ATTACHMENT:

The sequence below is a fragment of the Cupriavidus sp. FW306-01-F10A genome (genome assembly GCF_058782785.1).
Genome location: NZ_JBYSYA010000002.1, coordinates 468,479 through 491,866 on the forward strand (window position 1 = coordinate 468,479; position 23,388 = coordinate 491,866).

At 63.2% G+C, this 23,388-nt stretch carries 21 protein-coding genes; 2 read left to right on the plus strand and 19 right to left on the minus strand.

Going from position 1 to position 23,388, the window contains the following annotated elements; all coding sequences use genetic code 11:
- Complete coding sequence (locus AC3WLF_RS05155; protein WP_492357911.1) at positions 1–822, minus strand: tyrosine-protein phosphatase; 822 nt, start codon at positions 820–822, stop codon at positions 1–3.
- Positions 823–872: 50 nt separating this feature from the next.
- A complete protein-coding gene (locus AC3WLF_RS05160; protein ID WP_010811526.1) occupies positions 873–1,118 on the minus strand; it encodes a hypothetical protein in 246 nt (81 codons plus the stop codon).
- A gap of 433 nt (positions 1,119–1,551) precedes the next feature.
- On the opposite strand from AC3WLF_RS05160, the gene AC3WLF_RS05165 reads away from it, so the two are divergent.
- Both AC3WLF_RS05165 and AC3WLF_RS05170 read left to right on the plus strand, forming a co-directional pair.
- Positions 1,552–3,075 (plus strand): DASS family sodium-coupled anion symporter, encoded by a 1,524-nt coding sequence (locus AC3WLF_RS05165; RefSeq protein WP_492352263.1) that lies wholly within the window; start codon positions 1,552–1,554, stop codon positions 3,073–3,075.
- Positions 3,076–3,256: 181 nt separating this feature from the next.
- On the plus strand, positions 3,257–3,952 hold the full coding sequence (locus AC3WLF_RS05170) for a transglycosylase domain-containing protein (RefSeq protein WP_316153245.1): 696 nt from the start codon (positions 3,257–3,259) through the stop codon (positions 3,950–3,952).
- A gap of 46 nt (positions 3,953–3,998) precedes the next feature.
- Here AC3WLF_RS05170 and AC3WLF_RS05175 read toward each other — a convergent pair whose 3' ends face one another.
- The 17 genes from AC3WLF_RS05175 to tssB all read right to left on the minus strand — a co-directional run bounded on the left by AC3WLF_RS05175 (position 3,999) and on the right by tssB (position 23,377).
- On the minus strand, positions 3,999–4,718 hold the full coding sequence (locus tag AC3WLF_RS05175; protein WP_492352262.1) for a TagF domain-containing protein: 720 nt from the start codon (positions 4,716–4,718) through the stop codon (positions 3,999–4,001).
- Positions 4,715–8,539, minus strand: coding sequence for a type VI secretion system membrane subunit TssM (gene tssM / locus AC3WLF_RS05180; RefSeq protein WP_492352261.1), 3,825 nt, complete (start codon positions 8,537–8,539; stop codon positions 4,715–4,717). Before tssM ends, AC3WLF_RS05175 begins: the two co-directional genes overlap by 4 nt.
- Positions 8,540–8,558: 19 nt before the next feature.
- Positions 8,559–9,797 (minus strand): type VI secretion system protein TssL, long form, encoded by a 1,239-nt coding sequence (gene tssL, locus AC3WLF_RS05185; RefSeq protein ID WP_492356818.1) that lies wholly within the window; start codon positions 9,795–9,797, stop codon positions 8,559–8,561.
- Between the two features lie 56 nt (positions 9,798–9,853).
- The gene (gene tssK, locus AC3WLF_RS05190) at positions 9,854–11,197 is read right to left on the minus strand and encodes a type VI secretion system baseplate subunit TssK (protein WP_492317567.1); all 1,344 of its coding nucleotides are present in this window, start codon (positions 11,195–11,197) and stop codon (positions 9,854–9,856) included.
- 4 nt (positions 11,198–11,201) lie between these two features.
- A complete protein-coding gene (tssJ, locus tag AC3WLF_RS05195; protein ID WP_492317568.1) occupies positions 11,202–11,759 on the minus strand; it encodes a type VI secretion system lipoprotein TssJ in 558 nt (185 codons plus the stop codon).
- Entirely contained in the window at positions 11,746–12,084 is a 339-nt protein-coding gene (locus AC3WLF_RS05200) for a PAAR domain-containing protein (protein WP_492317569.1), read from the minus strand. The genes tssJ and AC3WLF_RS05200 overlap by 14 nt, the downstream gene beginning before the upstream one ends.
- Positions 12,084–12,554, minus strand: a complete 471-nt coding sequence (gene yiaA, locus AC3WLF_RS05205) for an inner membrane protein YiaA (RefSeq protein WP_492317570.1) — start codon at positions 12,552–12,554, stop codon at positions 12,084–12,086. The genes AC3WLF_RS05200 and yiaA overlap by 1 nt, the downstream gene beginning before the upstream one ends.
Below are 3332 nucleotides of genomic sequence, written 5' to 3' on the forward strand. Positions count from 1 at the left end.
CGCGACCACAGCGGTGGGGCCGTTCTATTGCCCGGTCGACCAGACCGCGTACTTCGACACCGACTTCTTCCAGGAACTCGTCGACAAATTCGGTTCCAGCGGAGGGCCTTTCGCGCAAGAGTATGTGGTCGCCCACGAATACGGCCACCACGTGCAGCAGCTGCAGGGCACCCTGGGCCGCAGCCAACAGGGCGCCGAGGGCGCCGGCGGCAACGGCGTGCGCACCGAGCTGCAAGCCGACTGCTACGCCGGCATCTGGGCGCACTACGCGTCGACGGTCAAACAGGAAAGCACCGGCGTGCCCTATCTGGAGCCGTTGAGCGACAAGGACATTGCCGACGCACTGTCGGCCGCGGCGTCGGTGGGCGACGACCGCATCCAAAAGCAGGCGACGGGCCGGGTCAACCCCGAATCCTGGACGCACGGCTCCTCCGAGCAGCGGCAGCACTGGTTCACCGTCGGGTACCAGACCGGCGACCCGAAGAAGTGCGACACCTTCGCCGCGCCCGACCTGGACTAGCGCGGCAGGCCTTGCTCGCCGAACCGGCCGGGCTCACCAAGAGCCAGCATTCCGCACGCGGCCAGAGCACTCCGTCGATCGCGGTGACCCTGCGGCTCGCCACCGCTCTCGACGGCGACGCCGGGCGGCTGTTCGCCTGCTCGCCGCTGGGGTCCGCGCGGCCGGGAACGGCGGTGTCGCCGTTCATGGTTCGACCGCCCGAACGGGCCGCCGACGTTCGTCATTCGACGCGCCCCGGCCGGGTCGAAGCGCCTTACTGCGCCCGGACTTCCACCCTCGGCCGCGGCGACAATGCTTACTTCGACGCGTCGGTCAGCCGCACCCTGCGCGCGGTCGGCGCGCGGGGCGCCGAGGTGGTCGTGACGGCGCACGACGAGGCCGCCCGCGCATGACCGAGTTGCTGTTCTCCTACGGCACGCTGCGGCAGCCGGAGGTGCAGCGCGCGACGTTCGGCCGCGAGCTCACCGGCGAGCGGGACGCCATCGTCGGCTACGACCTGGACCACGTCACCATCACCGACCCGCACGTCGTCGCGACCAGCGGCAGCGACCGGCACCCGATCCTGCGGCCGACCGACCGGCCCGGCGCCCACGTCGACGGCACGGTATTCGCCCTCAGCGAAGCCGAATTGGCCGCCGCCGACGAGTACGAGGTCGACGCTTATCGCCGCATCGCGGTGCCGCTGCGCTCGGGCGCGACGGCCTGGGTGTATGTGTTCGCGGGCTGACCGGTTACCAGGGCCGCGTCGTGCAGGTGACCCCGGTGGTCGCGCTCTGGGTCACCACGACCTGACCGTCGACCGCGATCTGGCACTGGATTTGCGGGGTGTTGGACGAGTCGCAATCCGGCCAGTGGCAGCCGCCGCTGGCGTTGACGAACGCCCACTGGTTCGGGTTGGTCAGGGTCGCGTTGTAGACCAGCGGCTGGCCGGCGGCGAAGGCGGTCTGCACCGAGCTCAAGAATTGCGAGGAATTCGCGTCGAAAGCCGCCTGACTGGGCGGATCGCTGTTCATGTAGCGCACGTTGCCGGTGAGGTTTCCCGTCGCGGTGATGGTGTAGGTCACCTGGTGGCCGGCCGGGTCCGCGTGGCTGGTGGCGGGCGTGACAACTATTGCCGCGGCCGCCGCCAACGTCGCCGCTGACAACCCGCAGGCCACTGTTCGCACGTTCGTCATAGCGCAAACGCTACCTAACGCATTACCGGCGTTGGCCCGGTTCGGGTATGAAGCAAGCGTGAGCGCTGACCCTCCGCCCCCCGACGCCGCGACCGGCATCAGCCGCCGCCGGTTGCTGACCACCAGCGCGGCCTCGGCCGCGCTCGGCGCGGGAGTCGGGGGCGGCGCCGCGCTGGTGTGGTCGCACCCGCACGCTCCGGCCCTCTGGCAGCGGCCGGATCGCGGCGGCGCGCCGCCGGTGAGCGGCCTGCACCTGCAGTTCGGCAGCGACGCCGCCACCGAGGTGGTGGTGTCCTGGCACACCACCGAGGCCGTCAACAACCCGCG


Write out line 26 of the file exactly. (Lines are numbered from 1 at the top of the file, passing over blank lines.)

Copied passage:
- Positions 12,084–12,554, minus strand: a complete 471-nt coding sequence (gene yiaA, locus AC3WLF_RS05205) for an inner membrane protein YiaA (RefSeq protein WP_492317570.1) — start codon at positions 12,552–12,554, stop codon at positions 12,084–12,086. The genes AC3WLF_RS05200 and yiaA overlap by 1 nt, the downstream gene beginning before the upstream one ends.